FATCA is an acronym for the Foreign Account Tax Compliance Act. FATCA was signed into law in 2010 as part of a response to the global financial crisis, to crack down on tax evasion by making it harder for Americans to hide money offshore. Unfortunately though, as well as making life harder for tax evaders, it also unintentionally affected many of the 9 million normal American who happen to live abroad.
FATCA contained two provisions that affect expats.
The first was a new reporting requirement for expats who have assets abroad. Specifically, expats with foreign assets with a minimum total combined value of $200,000 per person (so $400,000 for couples filing jointly) must report them each year by filing form 8938 along with their federal tax return.
Qualifying assets include all investment and financial assets, including business interests, but not tangible assets such as property owned in the expat’s name, cars, jewelry or art for example.
While this FATCA reporting provision won’t affect all expats, those who do have qualifying assets should ensure that they don’t neglect to report them, as penalties for not reporting them start at $10,000 a year.
The second provision contained in FATCA does affect the majority of American expats though.
Americans living abroad have been required to continue filing US taxes, reporting their worldwide income, since the Civil War, however the IRS never had any way of enforcing this requirement, allowing unscrupulous individuals to hide their income and assets abroad with impunity
FATCA however requires foreign banks and investment firms to report their American account holders to the IRS, including their contact and account balance information.
To ‘encourage’ this, FATCA imposes a 30% tax on any transactions non-compliant institutions carry out in US markets. As more or less all foreign financial firms need to trade in US markets, currently around 300,000 foreign banks and investment firms are complying.
This means that the IRS knows about most expats’ financial situations, giving it global enforcement reach for the first time.
In turn this has created problems for millions of ordinary US expats.
In particular, many foreign financial firms, including banks, have taken a decision that it is easier to decline services to Americans than to fulfil the costly administrative burden of FATCA compliance. As such, many Americans have had their accounts closed, or been refused credit or banking services. As a minimum, foreign banks and investment firms must seek to ensure that Americans are fully compliant with their US tax filing before accepting them as clients.
This has caused a huge amount of anxiety for many ordinary American expats, who may not have been aware of the obligation for them to file US taxes from abroad.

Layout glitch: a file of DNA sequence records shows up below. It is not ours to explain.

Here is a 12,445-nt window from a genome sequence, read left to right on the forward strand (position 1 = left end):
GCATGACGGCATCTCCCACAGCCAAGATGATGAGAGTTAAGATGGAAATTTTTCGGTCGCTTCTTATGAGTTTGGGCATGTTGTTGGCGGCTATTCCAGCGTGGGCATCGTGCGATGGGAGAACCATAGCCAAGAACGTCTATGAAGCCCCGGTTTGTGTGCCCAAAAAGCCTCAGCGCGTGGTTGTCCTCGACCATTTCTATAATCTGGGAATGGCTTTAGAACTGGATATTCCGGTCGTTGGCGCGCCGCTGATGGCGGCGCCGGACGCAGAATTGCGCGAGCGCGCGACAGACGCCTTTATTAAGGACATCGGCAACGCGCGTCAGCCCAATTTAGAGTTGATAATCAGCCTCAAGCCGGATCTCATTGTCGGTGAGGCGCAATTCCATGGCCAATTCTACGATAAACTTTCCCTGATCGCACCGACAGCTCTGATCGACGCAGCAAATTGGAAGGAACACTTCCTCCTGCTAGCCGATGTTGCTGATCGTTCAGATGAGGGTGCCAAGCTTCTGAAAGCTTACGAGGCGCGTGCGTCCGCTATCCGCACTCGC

Expats are not only required to file a US tax return reporting their worldwide income from abroad, they are also required to file an FBAR (Foreign Bank Account Report) if they have a total of over $10,000 in foreign banks or investment accounts, including trust and business accounts, that they can control or benefit from even if not in their name, at any time during the tax year.
Penalties for not filing FBARs are steep, and so many Americans when asked by a foreign bank (or other financial firm) about US tax compliance have found themselves stuck between a rock and a hard place – to access banking or other financial services abroad they may first have to pay enormous non-compliance fines possibly going back numerous years.
The IRS though realized the dilemma that many normal American expats were facing, and in 2014 they re-launched the Streamlined Procedure amnesty program as a way for these expats – who were manifestly not the tax avoiders that FATCA was designed to dissuade – to catch up on their tax filing without facing any penalties, while also letting them claim the exemptions available for expats such as the Foreign Earned Income Exclusion and the Foreign Tax Credit that allow them to reduce their US tax liability (often to zero).
To become compliant using the Streamlined Procedure, expats must file their last 3 US tax returns, their last 6 FBARs, and self-certify that their previous non-compliance wasn’t willful avoidance.
Bright!Tax is the global leader providing US expat tax services for the 9 million Americans living abroad. Expat tax is all we do, and we are very good at it. If you have any questions regarding your tax situation, don’t hesitate to get in touch for some advice.